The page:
Susan Oxley of Seattle, WA, USA
Depart from evil, and do good;
seek peace, and pursue it. -Psalm 34:14
My brother-in-law Bob Skoor is a retired world church appointee living in Moses Lake, Washington. He was always an avid reader, passionate about studying theology, scripture, and doctrine. But those days are gone. Bob is legally blind now.
He called me a few weeks after my mother’s death to see how I was doing and offer his support. In addition, he had just received news that a mutual friend of ours had terminal cancer and was in hospice care. He asked how she was doing, and wanted her phone number so he could call and tell her how important her life had been and the influence she had on others.
“I’ve found it’s something I can do,” Bob said. “Here I sit in a dark room, can’t see a thing, but I can still listen. And I understand what it’s like to have your health give out and suddenly discover that everything has changed in your world. I can empathize. So when someone I care about is facing difficulties, I call them. That’s what I can do now.”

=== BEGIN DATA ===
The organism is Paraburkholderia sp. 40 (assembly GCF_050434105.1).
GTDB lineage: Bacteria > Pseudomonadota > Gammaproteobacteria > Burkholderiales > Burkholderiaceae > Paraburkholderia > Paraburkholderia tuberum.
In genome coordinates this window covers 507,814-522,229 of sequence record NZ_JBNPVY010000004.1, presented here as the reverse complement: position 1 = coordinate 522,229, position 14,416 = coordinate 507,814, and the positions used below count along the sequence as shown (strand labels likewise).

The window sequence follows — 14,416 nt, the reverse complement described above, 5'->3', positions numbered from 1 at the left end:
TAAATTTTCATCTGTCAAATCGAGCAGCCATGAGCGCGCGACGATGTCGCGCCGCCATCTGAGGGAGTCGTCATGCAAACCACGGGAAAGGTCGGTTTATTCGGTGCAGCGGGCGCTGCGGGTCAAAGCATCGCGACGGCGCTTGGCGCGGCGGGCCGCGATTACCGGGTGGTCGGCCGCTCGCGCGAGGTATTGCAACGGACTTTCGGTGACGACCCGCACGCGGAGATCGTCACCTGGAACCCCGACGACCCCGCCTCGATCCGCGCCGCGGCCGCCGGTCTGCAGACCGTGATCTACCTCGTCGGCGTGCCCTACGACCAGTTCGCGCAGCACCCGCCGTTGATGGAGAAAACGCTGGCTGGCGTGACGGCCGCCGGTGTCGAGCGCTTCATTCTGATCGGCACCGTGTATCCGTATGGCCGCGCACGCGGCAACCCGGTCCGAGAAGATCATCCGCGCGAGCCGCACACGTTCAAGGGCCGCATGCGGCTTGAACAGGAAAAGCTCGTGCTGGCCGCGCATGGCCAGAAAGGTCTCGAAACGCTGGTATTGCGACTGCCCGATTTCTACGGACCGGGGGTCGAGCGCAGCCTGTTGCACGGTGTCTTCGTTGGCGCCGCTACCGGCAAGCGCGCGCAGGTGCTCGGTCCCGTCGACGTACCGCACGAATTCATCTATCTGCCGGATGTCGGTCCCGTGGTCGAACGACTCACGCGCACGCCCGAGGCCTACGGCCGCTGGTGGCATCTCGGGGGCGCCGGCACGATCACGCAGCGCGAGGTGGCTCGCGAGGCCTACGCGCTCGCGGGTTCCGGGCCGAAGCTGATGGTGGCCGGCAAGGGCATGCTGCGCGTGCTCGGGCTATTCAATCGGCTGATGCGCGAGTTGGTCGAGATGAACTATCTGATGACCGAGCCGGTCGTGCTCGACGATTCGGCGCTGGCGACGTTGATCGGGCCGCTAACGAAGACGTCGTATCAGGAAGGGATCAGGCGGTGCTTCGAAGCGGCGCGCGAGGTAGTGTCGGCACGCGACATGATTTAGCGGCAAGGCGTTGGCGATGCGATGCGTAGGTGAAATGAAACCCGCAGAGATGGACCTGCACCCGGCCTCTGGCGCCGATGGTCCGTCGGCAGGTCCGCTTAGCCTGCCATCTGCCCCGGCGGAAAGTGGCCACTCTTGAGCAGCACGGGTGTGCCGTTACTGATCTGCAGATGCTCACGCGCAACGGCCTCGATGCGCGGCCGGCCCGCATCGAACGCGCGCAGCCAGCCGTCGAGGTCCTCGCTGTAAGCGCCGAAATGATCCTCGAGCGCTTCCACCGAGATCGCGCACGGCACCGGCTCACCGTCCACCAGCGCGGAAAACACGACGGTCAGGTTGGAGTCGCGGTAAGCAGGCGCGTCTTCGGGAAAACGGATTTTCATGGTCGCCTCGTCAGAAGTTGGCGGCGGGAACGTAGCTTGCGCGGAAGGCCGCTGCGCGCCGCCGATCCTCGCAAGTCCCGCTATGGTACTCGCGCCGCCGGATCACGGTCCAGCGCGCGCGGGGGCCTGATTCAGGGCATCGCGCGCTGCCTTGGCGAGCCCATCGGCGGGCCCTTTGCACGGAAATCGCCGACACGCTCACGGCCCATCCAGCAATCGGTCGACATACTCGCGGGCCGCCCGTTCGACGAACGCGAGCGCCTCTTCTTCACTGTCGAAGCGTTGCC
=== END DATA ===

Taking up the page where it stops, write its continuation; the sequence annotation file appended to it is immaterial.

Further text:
God never stops calling us to minister and serve. Bob could spend his days in anger and frustration, bitter because he can no longer see. Instead, he calls old friends, colleagues, and acquaintances that have touched his life. He offers support, affirmation, and encouragement. He often senses the Spirit leading him to connect with someone specific, and he responds. At times he has felt an urgency to make special efforts to contact a person and then has heard of their death shortly afterward. His openness and discernment are gifts God uses to bring faith and hope into the lives of others.
Bob isn’t alone. He’s only one example of how people continue to find avenues of ministry regardless of age or changing circumstances. The community is blessed when each of us responds to God’s call, offering the best of our abilities, even in the worst of life’s circumstances.
I surrender into your love, O God.
What might it look like to surrender a little to God each day? A simple prayer of surrender can help us become aware of God’s consistent invitations to deeper relationship and awareness. Imagine when you encounter a challenging person or situation silently uttering this prayer, “I surrender into your love, O God.” The same prayer can be meaningful in moments of joy and gratitude as a way of returning to the awareness of oneness with God. It’s ok if we don’t surrender everything all at once all the time. The prayer of surrender is a constant practice of returning little by little to the deepest love that is the ground of our being and desires wholeness and oneness for us and all creation.
Today’s Prayer for Peace
Engage in a daily practice of praying for peace in our world. Click here to read today’s prayer and be part of this practice of peace.